Who’s Sorry This Week? Snapchat, Joy Behar and other public apologies
Another week, another deluge of apologies.
In “Who’s Sorry This Week?” Mic tracks down the most prominent mea culpas from celebrities, companies and other public entities trying to make amends for their public screw-ups.
This week had no shortage of apologies, so let’s get right to it.
Snapchat is sorry for inviting users to “slap” Rihanna in an advertisement for a smartphone game.
Early in the week, some Snapchat users found an ad for a game called “Would You Rather?” that asked whether users would rather “slap Rihanna” or “punch Chris Brown.”
Some Snapchat users found this ad to be particularly tone deaf, given that Chris Brown was arrested in 2009 and later sentenced to community service for assaulting Rihanna while the two were dating.
Snapchat issued an apology Tuesday, saying the ad shouldn’t have been allowed on its platform in the first place.
“The advert was reviewed and approved in error, as it violates our advertising guidelines,” the statement said, according to the BBC. “We immediately removed the ad last weekend, once we became aware. We are sorry that this happened.”
On Thursday, Rihanna responded to Snapchat via her Instagram story.
“This isn’t about my personal feelings, cause I don’t have much of them,” Rihanna said. “But all the women, children and men that have been victims of [domestic violence] in the past and especially the ones who haven’t made it out yet.... you let us down! Shame on you. Throw the whole app-oligy [sic] away.”
Immediately following Rihanna’s post on Instagram, Snapchat lost nearly $800 million as its stock fell 4%, according to CNN.
Joy Behar is sorry for saying Vice President Mike Pence is mentally ill because he thinks Jesus talks to him.
In February, The View cohost Joy Behar implied Vice President Mike Pence was mentally ill for claiming Jesus speaks to him.
“It’s one thing to talk to Jesus,” Behar said, according to the Washington Post, “It’s another thing when Jesus talks to you. That’s called mental illness, if I’m not correct, hearing voices.”
The next day, Pence appeared on C-SPAN and said Behar’s comments were an insult “to the vast majority of the American people who, like me, cherish their faith.” By the end of February, ABC received tens of thousands of complaints by phone, according to the Post.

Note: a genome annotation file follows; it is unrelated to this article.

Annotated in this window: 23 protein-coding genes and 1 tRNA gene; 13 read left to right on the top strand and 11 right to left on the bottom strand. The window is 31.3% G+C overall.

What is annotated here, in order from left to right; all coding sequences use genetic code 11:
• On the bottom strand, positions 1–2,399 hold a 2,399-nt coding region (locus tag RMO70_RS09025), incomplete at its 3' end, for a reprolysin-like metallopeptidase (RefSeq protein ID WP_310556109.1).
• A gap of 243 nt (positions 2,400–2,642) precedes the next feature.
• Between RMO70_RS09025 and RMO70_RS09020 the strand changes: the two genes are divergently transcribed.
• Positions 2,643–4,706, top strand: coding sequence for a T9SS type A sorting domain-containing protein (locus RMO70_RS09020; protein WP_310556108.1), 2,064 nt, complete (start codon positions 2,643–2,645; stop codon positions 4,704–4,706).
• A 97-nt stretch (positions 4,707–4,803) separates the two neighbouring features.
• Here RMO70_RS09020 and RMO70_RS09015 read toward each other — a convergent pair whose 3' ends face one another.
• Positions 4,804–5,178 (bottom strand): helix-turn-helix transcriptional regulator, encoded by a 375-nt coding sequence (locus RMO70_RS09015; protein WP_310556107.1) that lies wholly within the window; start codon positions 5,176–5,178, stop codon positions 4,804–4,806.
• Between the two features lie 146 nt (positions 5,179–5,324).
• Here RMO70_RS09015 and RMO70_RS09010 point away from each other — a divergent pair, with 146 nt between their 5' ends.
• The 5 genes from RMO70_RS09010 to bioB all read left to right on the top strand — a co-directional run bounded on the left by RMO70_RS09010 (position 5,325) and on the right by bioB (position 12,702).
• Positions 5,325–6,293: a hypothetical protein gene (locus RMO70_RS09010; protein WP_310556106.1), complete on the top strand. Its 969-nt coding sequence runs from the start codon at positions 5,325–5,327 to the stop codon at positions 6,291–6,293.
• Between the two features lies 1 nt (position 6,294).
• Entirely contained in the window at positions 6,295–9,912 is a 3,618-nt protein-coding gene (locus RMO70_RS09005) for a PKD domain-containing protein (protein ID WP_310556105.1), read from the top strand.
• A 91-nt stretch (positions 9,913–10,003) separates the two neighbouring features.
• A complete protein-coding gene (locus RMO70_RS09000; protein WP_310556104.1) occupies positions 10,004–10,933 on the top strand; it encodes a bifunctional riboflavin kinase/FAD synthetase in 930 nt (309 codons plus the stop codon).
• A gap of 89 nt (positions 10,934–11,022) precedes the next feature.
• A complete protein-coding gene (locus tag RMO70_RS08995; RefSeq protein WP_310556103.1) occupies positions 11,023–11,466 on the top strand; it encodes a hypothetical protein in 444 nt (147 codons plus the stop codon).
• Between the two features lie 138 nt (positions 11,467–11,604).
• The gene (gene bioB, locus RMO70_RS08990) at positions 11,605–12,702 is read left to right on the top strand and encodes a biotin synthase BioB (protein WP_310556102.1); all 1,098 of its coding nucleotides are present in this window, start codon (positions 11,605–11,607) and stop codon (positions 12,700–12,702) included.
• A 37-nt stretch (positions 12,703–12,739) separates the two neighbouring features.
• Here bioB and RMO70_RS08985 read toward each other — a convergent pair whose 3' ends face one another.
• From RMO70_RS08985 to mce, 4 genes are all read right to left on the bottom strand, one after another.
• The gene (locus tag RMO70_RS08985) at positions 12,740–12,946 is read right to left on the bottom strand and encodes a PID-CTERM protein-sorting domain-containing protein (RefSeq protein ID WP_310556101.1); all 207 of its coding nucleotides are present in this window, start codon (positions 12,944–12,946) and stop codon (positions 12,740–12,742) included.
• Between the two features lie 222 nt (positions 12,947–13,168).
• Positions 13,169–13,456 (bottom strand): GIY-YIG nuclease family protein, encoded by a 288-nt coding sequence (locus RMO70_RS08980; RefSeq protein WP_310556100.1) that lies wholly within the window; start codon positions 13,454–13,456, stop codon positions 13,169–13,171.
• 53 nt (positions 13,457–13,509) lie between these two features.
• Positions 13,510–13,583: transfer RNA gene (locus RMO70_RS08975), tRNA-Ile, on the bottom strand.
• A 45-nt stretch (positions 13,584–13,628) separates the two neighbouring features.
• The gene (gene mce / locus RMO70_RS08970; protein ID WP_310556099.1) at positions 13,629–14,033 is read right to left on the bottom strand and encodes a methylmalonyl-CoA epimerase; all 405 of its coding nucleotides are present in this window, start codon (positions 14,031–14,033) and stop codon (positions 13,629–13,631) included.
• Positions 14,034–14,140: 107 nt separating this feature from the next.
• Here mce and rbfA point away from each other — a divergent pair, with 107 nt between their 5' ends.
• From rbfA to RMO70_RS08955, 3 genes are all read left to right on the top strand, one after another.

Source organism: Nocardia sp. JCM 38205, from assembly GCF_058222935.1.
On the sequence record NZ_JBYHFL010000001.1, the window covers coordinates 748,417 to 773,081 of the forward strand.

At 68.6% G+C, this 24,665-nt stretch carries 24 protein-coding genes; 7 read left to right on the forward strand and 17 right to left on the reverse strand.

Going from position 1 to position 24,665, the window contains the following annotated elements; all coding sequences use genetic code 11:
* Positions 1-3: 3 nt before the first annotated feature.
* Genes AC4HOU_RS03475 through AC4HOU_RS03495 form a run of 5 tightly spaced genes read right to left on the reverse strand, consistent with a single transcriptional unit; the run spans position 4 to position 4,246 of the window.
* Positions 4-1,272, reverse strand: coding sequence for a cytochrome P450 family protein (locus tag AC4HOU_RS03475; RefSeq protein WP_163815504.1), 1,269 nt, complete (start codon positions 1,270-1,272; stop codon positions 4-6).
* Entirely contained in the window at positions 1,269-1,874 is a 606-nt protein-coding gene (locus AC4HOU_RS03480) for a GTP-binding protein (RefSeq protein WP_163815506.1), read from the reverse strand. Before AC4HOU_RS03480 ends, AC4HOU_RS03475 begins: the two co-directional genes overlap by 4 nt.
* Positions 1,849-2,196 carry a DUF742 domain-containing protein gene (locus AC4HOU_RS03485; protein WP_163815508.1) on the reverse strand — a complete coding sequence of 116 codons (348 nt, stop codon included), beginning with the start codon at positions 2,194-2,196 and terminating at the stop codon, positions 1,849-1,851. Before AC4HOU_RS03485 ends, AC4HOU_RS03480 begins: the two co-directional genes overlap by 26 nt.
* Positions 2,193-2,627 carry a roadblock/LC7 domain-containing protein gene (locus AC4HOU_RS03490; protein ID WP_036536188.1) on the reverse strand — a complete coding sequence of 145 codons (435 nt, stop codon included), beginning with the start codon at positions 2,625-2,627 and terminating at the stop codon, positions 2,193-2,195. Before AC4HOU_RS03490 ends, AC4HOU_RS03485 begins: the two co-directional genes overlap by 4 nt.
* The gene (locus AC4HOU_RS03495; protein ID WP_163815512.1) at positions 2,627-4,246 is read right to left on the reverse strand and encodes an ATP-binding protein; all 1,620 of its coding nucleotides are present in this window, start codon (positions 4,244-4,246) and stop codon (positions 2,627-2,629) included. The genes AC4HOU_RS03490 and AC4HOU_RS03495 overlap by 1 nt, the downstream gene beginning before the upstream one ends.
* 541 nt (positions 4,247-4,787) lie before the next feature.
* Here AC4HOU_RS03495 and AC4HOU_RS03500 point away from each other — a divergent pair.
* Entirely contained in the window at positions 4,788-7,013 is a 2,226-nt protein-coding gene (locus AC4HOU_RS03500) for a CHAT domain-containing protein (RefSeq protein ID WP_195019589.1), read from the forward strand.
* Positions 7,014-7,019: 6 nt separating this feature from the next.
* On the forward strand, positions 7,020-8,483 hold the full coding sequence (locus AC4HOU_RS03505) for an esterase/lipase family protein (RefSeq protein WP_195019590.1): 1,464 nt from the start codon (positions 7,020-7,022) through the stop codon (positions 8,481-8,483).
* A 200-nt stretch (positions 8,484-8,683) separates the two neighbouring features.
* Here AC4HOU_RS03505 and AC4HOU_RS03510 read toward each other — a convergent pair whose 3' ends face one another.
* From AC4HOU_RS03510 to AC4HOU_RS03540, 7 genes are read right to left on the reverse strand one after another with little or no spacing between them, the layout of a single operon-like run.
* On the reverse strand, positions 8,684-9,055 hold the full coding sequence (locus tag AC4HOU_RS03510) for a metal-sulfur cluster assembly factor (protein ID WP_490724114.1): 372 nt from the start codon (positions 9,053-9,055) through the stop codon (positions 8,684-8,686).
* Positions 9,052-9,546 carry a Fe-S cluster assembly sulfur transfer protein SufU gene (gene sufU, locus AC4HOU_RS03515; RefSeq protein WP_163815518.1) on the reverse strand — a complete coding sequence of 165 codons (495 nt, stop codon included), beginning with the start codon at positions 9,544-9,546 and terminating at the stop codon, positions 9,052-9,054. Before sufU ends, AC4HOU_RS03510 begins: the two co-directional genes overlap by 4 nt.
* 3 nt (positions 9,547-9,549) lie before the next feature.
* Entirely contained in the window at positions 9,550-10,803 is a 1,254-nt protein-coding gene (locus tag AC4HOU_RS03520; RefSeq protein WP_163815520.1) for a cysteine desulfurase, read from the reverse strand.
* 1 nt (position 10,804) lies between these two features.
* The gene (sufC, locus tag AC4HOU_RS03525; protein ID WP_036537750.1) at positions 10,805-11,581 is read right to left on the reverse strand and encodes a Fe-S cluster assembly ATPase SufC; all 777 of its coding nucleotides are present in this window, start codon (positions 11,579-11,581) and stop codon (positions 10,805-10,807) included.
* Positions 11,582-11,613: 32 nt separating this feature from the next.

Behar apologized on-air Tuesday.
“I think Vice President Pence is right,” she said. “I was raised to respect everyone’s religious faith, and I fell short of that. I sincerely apologize for what I said.”
Notably, some of Behar’s cohosts said similar disparaging things about Pence but were largely shielded from criticism of the same scale.
Bono is sorry his charity organization was an alleged hotbed of bullying and harassment.
In November, accusations of abuse and bullying within the One organization — a nonprofit cofounded by U2’s Bono — surfaced, detailing multiple accounts of misconduct based in the charity’s Johannesburg branch.
One employee said she was demoted after refusing to have sex with a Tanzanian minister, and others said they were forced to perform “domestic work” at a higher-up’s house, the New York Times reported.
Bono responded to these reports and apologized over the weekend.
“I need to take some responsibility for that,” Bono told the Daily Mail. “We are all deeply sorry. I hate bullying, can’t stand it.”
But not everyone is buying that apology. A former One employee, Idriss Ali Nassah, who was among the first to surface accusations of misconduct in November, tweeted that many within the organization were aware of the accusations of misconduct and “looked the other way.”
Fourteen current and former One employees have come forward with complaints, seven of whom intend to file a lawsuit, according to the Times.
A GOP candidate is sorry for calling a Parkland, Florida, student protester a “skinhead lesbian.”
The Associated Press reported Monday that Leslie Gibson, a Republican from Maine in the running for a position in the state House, called Emma González — a survivor of the February shooting at Marjory Stoneman Douglas High School in Parkland, Florida — a “skinhead lesbian.” (González identifies as bisexual.)
Gibson’s tweet was in response to a Hill story that said González had grown a larger Twitter following than the National Rifle Association, according to HuffPost. Gibson also called another Parkland student, David Hogg, a “bald-faced liar.” Since the shooting in Parkland, which killed 17 people, both Hogg and González have been two of the most outspoken voices for tighter gun control.
Gibson apologized to González on Wednesday, according to HuffPost.
“I would like to extend to you my most sincere apology for how I addressed you,” Gibson said. “It was wrong and unacceptable. You are doing work that is important to you. I would like to extend my hand in friendship and understanding to you.”
Gibson was previously running for office unopposed, but inspired a new challenger to join the race. Citing Gibson’s inflammatory comments, 28-year-old Democrat Eryn Gilchrist announced she would be running against Gibson in November, according to Refinery29.
However, Gibson later dropped out of the race entirely, according to Refinery29.
March 19, 2018, 8:27 a.m.: This story has been updated.